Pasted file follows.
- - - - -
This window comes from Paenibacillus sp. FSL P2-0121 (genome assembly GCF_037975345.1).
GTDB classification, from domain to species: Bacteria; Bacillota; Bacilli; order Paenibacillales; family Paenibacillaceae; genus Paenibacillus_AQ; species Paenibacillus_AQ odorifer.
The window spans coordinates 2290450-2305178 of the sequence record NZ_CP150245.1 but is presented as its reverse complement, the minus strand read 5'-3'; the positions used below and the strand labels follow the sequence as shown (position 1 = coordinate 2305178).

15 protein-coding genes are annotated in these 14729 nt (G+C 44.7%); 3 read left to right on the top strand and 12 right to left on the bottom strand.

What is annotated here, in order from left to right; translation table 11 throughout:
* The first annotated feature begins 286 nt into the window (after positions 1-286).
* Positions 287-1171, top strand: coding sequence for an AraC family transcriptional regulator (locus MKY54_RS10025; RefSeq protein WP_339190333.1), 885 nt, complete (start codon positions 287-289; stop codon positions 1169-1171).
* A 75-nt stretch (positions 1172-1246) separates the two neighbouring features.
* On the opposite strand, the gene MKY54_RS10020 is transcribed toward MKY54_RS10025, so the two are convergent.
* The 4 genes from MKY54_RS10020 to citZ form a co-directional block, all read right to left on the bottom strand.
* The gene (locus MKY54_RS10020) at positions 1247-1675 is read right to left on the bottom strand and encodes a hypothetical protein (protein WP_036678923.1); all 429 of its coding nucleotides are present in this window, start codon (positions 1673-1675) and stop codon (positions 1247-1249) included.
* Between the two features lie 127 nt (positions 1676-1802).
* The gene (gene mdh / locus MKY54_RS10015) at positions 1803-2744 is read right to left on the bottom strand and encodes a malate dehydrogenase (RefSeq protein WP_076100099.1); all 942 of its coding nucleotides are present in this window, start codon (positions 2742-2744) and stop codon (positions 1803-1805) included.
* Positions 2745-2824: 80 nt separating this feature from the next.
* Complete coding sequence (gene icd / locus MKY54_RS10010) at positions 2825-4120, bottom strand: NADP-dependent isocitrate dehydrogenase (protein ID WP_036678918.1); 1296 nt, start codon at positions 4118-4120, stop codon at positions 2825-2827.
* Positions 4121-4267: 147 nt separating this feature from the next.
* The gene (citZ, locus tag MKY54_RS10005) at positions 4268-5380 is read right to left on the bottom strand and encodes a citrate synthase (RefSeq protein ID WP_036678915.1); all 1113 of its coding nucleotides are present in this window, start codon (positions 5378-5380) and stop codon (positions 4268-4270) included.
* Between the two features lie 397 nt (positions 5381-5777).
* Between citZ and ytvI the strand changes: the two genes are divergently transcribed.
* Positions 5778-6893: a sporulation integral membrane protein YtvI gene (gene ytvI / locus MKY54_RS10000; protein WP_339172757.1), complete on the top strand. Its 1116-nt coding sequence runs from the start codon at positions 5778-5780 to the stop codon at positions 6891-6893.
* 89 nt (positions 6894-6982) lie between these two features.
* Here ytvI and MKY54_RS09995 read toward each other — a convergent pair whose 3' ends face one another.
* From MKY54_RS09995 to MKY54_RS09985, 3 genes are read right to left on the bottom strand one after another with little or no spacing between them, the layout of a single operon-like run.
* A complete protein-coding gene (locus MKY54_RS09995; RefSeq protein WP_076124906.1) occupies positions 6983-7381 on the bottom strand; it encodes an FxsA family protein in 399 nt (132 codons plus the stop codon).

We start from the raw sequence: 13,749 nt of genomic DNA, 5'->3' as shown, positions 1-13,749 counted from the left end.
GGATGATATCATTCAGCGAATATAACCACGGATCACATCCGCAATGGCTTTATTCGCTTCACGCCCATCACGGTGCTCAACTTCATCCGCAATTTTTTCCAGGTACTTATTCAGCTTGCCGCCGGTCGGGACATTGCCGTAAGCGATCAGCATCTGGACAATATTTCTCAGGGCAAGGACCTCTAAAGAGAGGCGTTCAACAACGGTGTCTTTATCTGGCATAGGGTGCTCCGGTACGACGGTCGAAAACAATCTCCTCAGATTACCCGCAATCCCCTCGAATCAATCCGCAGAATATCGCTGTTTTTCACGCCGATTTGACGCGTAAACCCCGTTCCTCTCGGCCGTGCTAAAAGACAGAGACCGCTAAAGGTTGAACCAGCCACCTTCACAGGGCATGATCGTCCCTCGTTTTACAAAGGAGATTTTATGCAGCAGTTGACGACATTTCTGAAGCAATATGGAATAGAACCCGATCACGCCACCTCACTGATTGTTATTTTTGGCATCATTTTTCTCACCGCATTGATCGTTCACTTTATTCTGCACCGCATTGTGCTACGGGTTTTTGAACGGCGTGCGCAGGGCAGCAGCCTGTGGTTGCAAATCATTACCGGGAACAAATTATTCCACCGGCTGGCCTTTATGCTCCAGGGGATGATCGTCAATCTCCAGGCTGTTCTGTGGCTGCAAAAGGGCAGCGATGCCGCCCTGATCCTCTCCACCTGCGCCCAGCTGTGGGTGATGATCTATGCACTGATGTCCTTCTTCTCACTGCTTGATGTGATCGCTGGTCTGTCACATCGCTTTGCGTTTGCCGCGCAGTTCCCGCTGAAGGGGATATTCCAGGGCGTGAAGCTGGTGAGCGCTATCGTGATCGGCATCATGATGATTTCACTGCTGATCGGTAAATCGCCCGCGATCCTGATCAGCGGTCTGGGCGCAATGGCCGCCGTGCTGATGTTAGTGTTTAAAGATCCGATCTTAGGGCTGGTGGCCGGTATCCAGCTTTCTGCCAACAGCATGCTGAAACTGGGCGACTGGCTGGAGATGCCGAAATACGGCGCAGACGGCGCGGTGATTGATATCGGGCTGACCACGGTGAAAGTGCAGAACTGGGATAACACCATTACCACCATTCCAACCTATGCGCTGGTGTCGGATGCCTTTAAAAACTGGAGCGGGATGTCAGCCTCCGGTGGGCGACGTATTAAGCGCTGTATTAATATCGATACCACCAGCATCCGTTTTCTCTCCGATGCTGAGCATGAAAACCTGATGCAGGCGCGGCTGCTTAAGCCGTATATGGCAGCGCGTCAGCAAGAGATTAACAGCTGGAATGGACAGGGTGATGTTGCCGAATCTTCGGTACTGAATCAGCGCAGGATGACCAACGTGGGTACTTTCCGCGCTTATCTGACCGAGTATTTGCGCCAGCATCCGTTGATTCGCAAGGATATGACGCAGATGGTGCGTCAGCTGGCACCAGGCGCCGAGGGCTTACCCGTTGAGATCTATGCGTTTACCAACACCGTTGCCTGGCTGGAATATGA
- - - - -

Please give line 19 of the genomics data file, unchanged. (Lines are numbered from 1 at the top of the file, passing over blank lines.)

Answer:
* Between citZ and ytvI the strand changes: the two genes are divergently transcribed.